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A Civil Life in an Uncivil Time: Julia Wilbur’s Struggle for Purpose

Jan 28, 2018

A book talk and signing by Paula Tarnapol Whitacre
4:00pm-6:00pm in The Barn.

Free and open to the public!

Books available for sale and signing after the talk.

In the fall of 1862, at 47, Quaker abolitionist Julia Wilbur left a stable life in Rochester, New York, and headed for Alexandria, Virginia, and the chaos of the Civil War. A Southern town captured by the Union early in the war, Alexandria was a turbulent hub of activity, serving as a refuge for African Americans escaping slavery and site of hospitals for wounded Union soldiers. Julia Wilbur spent much of the war devising ways to aid the newly emancipated and the wounded. A Civil War in an Uncivil Time shapes Wilbur’s diaries and other primary sources into a captivating story of a woman who remade herself at midlife during a period of massive social upheaval and change.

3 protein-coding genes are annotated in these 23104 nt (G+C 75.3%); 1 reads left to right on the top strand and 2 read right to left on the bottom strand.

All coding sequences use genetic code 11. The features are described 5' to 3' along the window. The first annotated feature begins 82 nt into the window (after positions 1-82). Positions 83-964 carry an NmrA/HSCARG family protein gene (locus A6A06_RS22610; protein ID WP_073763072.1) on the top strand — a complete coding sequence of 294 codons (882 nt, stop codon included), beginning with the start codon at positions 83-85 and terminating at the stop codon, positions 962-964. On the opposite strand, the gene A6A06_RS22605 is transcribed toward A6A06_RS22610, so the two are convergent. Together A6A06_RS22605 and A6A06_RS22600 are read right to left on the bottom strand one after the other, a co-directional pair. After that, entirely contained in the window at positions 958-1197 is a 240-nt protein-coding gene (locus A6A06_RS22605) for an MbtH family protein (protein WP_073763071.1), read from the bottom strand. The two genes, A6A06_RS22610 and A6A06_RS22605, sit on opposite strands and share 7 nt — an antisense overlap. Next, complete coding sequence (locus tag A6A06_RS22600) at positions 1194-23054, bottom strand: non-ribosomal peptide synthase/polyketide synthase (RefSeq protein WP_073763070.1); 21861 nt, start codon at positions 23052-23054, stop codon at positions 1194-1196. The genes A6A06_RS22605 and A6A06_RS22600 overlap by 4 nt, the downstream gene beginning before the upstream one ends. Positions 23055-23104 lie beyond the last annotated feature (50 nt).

About the Author

Paula Tarnapol WhitacrePaula Tarnapol Whitacre has been a freelance writer and editor for over 20 years, usually on projects for national nonprofits and government agencies. She has lived in Alexandria, VA since the mid-1980s, where she is active in many local organizations. About 10 years ago, she began to volunteer for the city’s Local History programs. This led her to Julia Wilbur’s diaries and, ultimately, the book that she just published. She is on the boards of Friends of Alexandria Archaeology and the Civil War Roundtable of Washington, DC. Visit

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